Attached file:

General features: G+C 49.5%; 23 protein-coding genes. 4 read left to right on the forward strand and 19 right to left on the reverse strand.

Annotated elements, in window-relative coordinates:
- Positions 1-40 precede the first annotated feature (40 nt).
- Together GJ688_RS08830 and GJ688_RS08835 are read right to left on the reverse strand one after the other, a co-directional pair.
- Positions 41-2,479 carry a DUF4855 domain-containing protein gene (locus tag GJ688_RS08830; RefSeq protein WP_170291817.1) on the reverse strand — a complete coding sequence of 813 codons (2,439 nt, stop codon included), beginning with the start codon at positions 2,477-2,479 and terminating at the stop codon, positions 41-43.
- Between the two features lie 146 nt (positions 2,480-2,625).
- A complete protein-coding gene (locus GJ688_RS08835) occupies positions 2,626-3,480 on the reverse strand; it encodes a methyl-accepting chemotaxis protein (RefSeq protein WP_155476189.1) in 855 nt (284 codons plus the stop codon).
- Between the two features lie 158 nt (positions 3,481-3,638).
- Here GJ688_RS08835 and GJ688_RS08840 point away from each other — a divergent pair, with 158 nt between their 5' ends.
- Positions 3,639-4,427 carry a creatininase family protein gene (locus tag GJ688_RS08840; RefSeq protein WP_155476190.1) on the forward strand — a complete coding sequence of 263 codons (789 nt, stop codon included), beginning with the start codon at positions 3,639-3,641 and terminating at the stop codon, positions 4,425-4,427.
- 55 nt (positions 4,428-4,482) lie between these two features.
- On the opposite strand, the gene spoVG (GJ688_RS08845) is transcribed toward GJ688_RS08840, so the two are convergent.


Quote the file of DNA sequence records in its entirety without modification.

General features: G+C 49.5%; 23 protein-coding genes. 4 read left to right on the forward strand and 19 right to left on the reverse strand.

Annotated elements, in window-relative coordinates:
- Positions 1-40 precede the first annotated feature (40 nt).
- Together GJ688_RS08830 and GJ688_RS08835 are read right to left on the reverse strand one after the other, a co-directional pair.
- Positions 41-2,479 carry a DUF4855 domain-containing protein gene (locus tag GJ688_RS08830; RefSeq protein WP_170291817.1) on the reverse strand — a complete coding sequence of 813 codons (2,439 nt, stop codon included), beginning with the start codon at positions 2,477-2,479 and terminating at the stop codon, positions 41-43.
- Between the two features lie 146 nt (positions 2,480-2,625).
- A complete protein-coding gene (locus GJ688_RS08835) occupies positions 2,626-3,480 on the reverse strand; it encodes a methyl-accepting chemotaxis protein (RefSeq protein WP_155476189.1) in 855 nt (284 codons plus the stop codon).
- Between the two features lie 158 nt (positions 3,481-3,638).
- Here GJ688_RS08835 and GJ688_RS08840 point away from each other — a divergent pair, with 158 nt between their 5' ends.
- Positions 3,639-4,427 carry a creatininase family protein gene (locus tag GJ688_RS08840; RefSeq protein WP_155476190.1) on the forward strand — a complete coding sequence of 263 codons (789 nt, stop codon included), beginning with the start codon at positions 3,639-3,641 and terminating at the stop codon, positions 4,425-4,427.
- 55 nt (positions 4,428-4,482) lie between these two features.
- On the opposite strand, the gene spoVG (GJ688_RS08845) is transcribed toward GJ688_RS08840, so the two are convergent.